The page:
A Bow of Gallantry: Volume II

by TYLER A. HAMPTON

The Spring season is on its way, and that means formal events are right around the corner! Whether they are weddings, charity galas, or club parties, chances are, you’re going to need formal attire for at least one occasion in the near future. For some, that may sound like a hassle; for the distinguished man, however, it’s an exciting opportunity to escort his lady fair and demonstrate his sartorial brilliance…or maybe he’s going stag and wants to stand out in the best way. It’s not a chore; it’s a chance.

There are certain items every man should have in his wardrobe whether he wears them often or not.  Two of the most notable are a dark suit (in a navy or grey) and a tuxedo, both well-tailored to him. These two garments are staple pieces and can carry you through nearly anything life throws your way. For the suit, it’s appropriate for numerous occasions: job interviews, work, dinners, parties, weddings, funerals, and black-tie-optional affairs. The tuxedo has its place in any formal setting requiring black-tie or black-tie-optional dress. With these two specifically, it’s less about how often you wear them, and more having them when you need them…I regularly see guys coming into the store in a frenzy needing a suit for the next day.  Don’t be that guy, because then you compromise on the most important detail of both items: a well-tailored fit.

When we’re talking suits and tuxedos, it’s also imperative to know the differences. Many ready-to-wear manufacturers are now putting satin trim on a black suit and calling it a tuxedo. They do this because it’s the least expensive way to produce a “tuxedo,” and it looks as such. A proper tuxedo jacket will feature peak lapels or a shawl collar, satin or grosgrain trim, one button in the front instead of two, piped pockets instead of flaps, and a ventless back. Each of these features serves a purpose: notch lapels and flap pockets are far too casual for formal attire, the satin or grosgrain trim is to accentuate the formality of the jacket, the one-button closure sits lower than a two-button, creating a longer and deeper V shape to make the wearer look taller and slimmer, and the ventless back is to create a slimmer silhouette at the seat. These all may seem like minute details, but I’ve always believed that if you’re going to do something, you should do it correctly.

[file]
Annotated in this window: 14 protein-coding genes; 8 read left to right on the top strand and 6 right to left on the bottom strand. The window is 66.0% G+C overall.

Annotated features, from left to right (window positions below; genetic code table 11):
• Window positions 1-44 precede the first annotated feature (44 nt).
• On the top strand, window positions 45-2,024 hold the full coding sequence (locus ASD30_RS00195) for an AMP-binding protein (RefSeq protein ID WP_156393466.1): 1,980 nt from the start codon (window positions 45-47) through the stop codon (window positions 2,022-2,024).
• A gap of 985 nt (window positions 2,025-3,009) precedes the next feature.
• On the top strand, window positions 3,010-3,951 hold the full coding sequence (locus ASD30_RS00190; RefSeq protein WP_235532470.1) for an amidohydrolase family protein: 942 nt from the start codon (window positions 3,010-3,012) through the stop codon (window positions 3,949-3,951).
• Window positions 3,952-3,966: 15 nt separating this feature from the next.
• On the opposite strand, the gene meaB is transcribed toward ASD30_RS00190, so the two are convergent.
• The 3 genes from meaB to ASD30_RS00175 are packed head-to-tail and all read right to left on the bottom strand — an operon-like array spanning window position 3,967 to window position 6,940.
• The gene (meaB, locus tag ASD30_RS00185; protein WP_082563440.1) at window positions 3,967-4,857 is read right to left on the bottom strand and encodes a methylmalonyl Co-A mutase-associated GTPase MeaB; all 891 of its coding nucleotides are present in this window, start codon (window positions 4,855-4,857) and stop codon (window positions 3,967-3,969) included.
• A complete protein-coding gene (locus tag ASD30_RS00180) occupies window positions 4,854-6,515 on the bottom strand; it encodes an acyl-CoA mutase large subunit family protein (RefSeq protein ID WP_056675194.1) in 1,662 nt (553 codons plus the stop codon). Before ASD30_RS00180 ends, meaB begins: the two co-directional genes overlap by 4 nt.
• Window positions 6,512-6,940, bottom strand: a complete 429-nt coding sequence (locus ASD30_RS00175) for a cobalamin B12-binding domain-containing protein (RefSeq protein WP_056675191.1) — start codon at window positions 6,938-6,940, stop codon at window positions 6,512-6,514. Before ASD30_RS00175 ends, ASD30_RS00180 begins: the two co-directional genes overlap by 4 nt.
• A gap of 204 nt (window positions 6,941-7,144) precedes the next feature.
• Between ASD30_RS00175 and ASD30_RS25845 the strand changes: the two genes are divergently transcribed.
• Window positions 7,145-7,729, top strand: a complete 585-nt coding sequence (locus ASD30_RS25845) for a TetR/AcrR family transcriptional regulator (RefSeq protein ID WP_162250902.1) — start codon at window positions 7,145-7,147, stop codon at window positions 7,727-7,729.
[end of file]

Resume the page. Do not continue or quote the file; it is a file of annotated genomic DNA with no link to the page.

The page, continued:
Last month, we talked about your personal style.  While there are relatively strict rules pertaining to formalwear, you can still add your own touch. Whether through accessories such as your stud and cufflink set, your bow tie and cummerbund, or your formal footwear, there are plenty of ways to set yourself apart from the boring.  Another fun touch, especially at Springtime events, is a dinner jacket.  A dinner jacket has the aforementioned features of a tuxedo jacket, but uses a different fabric like an all-silk ivory or a fun paisley pattern. It’s okay to venture out of your comfort zone…feel free to reach out and I’ll be happy to assist you or answer any questions.

Remember…if the invitation says black-tie-optional, opt for black tie. You won’t regret it.

If you have any questions or a topic you’d like to see addressed, please feel free to contact me at Tyler@HamptonsMens.com

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